Will retail be woven into the fabric of the new, walkable suburb?
The U.S. suburbs are known for being the home of big box retailers and shopping malls — and for requiring customers to do a lot of driving to get to those locations. But the layout of the suburban landscape, and where retail fits into it, could be changing.
City dwellers who are moving to the suburbs still want to enjoy some of the perks of urban life, which is leading to new pedestrian-centric suburban developments, according to The Wall Street Journal. These developments feature homes interwoven between shops, grocery stores, restaurants and the like. Such mixed-use retail developments have begun to appear in Arizona, Florida, Massachusetts and Texas. Retail owners are also beginning to build residential complexes close to, or even on top of, existing shopping centers, mall spaces and stores.
The trend in suburban development makes sense in light of survey data from this year’s National Association of Realtors’ 2017 Community and Transportation Preference Survey as reported on Inman Connect. Fifty-one percent of respondents said that walkability is important to their quality of life. Forty-one percent of respondents with incomes below $50,000 said that walkability and access to public transit was very important in deciding where to live.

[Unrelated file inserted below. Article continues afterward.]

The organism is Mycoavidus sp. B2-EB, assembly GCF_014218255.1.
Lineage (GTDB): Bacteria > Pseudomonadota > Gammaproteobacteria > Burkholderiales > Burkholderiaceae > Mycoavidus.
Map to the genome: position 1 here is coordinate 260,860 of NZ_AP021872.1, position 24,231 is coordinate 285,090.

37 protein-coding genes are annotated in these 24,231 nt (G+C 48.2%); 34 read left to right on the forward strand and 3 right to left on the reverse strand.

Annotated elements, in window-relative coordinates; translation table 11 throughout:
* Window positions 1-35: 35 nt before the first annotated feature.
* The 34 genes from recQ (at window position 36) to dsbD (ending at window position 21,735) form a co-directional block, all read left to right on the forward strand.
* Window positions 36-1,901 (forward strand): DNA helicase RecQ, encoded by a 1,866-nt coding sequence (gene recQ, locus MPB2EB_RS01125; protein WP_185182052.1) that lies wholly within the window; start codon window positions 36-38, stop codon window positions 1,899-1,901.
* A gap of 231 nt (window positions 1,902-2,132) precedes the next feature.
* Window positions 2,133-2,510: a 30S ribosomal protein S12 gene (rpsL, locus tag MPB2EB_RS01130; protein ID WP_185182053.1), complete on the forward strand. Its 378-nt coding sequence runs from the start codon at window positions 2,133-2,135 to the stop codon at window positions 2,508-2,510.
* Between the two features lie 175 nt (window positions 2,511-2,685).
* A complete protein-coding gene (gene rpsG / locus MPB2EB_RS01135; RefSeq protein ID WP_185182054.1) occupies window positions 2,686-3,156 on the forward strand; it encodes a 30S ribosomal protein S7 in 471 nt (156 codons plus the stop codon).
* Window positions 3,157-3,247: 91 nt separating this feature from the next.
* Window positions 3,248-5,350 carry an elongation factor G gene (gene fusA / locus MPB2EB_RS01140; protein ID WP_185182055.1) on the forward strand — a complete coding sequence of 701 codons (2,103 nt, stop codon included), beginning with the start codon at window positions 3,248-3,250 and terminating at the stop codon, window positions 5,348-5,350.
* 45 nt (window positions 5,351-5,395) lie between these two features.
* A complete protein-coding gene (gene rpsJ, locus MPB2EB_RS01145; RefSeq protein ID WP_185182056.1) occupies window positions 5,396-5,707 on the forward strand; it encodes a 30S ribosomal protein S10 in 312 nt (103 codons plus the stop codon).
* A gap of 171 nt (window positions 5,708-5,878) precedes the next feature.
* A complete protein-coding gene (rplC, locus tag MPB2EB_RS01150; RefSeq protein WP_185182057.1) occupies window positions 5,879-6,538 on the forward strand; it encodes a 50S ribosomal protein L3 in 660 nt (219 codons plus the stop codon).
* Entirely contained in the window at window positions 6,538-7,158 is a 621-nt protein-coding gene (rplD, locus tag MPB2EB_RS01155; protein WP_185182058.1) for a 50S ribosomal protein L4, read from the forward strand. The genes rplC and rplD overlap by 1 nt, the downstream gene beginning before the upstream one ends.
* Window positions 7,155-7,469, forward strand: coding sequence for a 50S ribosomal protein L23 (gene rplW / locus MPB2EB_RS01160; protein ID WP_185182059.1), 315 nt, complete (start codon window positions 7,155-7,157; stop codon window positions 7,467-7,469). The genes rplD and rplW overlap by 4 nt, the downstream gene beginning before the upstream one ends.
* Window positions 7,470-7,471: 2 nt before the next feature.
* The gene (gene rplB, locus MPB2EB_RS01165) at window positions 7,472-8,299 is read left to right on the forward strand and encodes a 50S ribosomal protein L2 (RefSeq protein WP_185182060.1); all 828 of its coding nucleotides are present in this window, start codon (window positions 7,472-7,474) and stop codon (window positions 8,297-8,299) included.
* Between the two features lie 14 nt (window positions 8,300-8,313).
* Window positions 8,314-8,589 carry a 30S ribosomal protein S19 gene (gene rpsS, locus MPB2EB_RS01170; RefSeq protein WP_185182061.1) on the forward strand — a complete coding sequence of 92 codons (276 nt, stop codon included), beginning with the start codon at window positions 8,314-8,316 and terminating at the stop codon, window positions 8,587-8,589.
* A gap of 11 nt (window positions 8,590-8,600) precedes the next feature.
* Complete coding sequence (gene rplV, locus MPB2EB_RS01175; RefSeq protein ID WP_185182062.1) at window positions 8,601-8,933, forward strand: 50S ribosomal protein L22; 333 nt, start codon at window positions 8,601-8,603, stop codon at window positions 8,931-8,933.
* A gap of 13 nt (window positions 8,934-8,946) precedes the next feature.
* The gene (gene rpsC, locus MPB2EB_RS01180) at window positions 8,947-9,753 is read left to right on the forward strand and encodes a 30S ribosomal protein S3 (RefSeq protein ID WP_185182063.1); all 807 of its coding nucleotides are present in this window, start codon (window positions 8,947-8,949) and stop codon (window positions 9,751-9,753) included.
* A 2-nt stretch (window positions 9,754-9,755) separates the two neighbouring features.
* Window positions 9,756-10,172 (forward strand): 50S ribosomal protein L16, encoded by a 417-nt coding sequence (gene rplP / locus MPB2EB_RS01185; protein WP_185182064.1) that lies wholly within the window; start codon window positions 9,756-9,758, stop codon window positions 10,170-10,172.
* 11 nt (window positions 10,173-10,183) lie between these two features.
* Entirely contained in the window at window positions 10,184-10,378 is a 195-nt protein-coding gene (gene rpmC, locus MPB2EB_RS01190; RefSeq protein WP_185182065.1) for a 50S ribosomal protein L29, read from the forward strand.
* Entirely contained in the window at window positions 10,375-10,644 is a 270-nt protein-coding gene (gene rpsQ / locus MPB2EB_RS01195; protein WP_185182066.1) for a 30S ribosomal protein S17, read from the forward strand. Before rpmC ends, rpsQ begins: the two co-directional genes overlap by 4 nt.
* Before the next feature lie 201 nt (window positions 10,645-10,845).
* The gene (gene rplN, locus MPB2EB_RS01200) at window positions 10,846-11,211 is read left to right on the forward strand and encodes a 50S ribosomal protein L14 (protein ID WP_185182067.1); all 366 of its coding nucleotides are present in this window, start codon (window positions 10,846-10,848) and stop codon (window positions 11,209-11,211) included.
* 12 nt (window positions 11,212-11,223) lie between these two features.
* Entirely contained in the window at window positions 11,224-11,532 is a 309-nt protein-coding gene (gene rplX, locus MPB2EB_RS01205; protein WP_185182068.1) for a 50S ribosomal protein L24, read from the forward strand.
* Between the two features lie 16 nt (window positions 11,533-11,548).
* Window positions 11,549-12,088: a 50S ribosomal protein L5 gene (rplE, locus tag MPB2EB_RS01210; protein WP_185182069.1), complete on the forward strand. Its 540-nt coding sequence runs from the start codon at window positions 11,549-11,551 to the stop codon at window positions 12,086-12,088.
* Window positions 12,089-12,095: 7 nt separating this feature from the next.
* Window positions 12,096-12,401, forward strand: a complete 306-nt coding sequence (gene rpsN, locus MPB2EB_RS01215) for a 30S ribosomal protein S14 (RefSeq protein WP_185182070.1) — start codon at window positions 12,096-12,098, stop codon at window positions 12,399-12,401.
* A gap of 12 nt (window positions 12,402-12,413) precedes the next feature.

Mixed-use suburbs could provide people with lower incomes the spaciousness and green space of traditional suburbs along with the shorter commutes and walkability they desire. Not to mention skyrocketing rents in some major American cities may make life in the suburbs a more manageable option for families with lower incomes.
This trend comes as many chains known for their suburban big box footprints have begun launching revamped store concepts meant to work better in urban environments.
Target, for instance, has had success with its small-format urban stores, which have demonstrated productivity twice that of its regular locations. Midwest grocer Meijer also recently announced the launch of a small format aimed at urban environments.
But if the layout of suburbs is really changing, these smaller-format concepts pioneered for urban landscapes could eventually find a place outside of the city.
Such a new paradigm for development could also provide a place to relocate for retailers struggling in once-popular, now desolate shopping malls.
- Where the New Retail Space Is Being Built (Hint: It’s Not in Malls) – The Wall Street Journal
- Why are Target’s small stores much more productive than its big boxes? – RetailWire
- Will its newest small store format make Meijer a downtown destination? – RetailWire
- Walkability is high on homebuyers’ wish lists – Inman Connect
DISCUSSION QUESTIONS: Should retailers be considering concepts and real estate investments that will build them into the fabric of the new walkable suburb? What opportunities does the trend offer for traditional mall-based retailers and big box retailers?